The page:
Here are the things that caught my eye recently in .NET. I’d love to hear what you found most interesting this week. Let me know in the comments or on Twitter.
The ASP.NET team has built a command-line tool called HttpRepl. It lets you browse and invoke HTTP services in a similar way to working with files and folders. You give it a starting point (a base URL) and then you can execute commands like “dir” and “cd” to navigate your way around the API.
Using the ReferenceAssemblies NuGet package to build .NET Framework libraries on Linux, without installing Mono
In this post I show how you can build .NET projects that target .NET Framework versions on Linux, withoutusing Mono. By using the new Microsoft.NETFramework.ReferenceAssemblies NuGet packages from Microsoft you don’t need to install anything more than the .NET Core SDK!
One of the most exciting features of .NET Core 3.0 and C# 8.0 has been the addition of
IAsyncEnumerable<T>(aka async streams). But what’s so special about it? What can we do now that wasn’t possible before?
In this article, we’ll look at what challenges
IAsyncEnumerable<T>is intended to solve, how to implement it in our own applications, and why
Task<IEnumerable<T>>in many situations.
In an application I’m writing, I need to deserialize some JSON. I know the class to use is
JsonConvert, but which NuGet package was that type in again?
Granted, that’s an obvious one. Yet, there are many uses for a “NuGet reverse package search”that helps finding the correct NuGet package based on a public type.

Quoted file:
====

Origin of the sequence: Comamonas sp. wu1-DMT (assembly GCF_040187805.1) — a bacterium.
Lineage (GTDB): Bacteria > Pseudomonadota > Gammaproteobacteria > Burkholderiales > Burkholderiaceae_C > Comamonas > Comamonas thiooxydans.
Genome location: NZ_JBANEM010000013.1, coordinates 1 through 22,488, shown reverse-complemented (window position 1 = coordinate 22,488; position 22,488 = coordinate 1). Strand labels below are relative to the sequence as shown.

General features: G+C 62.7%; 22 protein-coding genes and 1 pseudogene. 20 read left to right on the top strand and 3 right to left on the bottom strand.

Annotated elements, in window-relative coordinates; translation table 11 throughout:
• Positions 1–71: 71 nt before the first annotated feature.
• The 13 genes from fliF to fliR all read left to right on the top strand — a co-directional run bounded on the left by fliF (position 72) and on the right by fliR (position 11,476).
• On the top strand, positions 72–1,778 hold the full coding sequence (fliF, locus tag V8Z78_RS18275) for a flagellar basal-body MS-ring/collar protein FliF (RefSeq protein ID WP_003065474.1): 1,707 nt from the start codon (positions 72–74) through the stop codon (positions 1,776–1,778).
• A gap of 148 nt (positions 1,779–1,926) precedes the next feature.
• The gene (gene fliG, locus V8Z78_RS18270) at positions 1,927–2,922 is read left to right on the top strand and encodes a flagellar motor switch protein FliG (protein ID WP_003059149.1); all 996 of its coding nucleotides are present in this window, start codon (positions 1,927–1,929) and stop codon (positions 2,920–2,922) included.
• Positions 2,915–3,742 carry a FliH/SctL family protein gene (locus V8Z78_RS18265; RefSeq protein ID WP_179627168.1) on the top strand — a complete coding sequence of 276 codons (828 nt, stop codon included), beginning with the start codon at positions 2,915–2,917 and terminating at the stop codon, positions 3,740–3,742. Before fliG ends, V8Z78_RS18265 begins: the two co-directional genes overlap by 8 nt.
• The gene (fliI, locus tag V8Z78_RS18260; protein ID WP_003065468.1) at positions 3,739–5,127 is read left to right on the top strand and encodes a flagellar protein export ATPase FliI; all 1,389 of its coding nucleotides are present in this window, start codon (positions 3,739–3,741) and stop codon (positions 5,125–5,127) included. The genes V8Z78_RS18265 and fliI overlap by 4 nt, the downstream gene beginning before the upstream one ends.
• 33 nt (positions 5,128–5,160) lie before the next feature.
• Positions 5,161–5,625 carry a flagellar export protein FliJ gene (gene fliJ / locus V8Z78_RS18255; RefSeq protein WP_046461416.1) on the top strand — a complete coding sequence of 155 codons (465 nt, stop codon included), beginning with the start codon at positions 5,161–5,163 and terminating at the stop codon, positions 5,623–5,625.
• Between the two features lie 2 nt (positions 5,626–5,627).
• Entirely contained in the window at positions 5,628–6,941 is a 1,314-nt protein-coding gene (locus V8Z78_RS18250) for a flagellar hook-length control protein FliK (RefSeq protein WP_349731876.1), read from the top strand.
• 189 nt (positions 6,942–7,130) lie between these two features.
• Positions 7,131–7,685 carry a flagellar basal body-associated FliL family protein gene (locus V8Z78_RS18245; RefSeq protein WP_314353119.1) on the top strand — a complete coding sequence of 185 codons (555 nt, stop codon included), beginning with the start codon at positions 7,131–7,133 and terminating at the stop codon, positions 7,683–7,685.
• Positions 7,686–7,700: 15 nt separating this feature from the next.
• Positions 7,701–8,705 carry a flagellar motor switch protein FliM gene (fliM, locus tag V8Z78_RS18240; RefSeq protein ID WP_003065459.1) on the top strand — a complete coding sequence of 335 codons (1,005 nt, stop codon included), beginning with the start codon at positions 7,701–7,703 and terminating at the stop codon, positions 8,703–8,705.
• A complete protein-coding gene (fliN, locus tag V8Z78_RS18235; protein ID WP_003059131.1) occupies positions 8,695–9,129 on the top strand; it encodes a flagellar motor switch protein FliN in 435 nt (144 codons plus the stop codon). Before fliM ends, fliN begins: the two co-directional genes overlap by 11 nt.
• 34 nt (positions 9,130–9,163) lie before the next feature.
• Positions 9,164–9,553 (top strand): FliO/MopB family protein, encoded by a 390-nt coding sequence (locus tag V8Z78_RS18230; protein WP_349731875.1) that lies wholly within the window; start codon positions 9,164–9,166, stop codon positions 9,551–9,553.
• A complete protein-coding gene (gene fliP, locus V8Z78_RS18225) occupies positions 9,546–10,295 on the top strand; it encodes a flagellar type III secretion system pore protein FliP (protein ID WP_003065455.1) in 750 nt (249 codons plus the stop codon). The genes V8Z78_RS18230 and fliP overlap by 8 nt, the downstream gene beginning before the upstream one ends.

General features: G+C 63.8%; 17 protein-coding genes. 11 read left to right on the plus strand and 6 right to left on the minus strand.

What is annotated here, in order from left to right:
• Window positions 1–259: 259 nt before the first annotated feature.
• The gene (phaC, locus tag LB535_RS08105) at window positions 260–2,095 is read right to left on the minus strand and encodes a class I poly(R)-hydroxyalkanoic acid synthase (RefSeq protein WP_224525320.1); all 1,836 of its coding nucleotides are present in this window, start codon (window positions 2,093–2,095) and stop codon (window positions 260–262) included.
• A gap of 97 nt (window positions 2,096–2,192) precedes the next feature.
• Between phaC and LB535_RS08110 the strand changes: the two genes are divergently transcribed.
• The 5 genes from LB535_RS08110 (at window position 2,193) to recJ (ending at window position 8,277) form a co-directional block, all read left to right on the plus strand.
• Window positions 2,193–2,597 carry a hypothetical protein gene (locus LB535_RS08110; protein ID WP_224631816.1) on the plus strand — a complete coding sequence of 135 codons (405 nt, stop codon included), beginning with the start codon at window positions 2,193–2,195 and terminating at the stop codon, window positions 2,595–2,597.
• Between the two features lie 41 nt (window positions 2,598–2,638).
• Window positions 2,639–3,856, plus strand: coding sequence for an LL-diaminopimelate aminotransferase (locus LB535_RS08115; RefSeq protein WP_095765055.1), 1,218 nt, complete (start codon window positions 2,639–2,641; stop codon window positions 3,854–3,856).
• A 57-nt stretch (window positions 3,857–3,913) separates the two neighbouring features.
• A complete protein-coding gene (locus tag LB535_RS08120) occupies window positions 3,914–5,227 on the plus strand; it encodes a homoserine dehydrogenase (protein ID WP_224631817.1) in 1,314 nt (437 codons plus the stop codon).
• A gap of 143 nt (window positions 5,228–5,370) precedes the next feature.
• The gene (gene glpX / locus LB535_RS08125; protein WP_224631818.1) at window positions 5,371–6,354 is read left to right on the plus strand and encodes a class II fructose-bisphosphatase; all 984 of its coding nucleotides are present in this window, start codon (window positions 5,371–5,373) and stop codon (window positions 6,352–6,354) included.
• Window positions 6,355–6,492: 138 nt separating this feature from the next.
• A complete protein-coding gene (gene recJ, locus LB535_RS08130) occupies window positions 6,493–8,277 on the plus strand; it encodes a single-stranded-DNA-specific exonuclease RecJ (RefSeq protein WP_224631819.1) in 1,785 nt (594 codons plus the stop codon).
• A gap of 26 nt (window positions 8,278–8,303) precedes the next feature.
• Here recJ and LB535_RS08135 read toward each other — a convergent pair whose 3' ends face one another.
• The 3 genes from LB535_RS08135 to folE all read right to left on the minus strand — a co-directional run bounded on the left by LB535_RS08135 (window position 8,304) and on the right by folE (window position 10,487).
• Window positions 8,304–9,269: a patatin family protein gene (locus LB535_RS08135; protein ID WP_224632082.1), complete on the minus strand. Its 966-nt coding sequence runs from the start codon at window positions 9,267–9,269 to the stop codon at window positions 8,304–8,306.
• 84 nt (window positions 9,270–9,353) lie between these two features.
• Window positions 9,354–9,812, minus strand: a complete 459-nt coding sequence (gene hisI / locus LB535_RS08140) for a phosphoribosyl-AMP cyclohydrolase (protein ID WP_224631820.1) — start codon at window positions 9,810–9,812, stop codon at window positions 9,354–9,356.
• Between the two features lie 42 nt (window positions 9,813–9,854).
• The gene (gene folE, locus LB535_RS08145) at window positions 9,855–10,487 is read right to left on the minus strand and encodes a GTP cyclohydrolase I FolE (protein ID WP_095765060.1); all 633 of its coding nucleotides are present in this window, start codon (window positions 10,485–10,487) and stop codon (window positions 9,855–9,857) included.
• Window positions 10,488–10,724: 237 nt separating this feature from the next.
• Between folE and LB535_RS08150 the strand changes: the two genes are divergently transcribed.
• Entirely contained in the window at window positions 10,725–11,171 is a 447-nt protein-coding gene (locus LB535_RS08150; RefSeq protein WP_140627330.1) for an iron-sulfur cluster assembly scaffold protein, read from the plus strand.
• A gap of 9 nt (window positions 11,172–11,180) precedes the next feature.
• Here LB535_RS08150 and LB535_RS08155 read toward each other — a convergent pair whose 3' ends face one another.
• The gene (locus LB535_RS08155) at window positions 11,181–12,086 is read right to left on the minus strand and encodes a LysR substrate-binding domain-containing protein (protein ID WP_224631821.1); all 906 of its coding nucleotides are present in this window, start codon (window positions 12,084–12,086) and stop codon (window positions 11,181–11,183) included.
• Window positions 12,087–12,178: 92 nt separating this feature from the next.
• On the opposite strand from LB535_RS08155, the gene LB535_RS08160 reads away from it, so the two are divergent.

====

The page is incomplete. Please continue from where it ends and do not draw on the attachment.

While ReSharper and Rider initially added this nice feature and Visual Studio has added this a few years later as well, I wanted to see if I could build an indexer and search engine that collects public type information from NuGet packages and makes them searchable. And along the way, I discovered that this would be an ideal use case for Azure Functions.
System Stable: Robust connected applications with Polly, the .NET Resilience Framework – Bryan Hogan
In this session I will show you how with just a few lines of code you can make your applications much more resilient and reliable. With Polly, the .NET resilience framework, your application can easily tolerate transient faults and longer outages in remote systems or infrastructure.
At the end of this hour you will know how to use all the features of Polly to make your application a rock solid piece of work. We’ll cover the reactive and proactive resilience strategies, starting with simple but very powerful retries and finishing with bulkhead isolation.
Oh, and did I mention Polly is a .NET Standard library so it will work on any application you can think of!
Join me for an hour, and your applications will never be the same.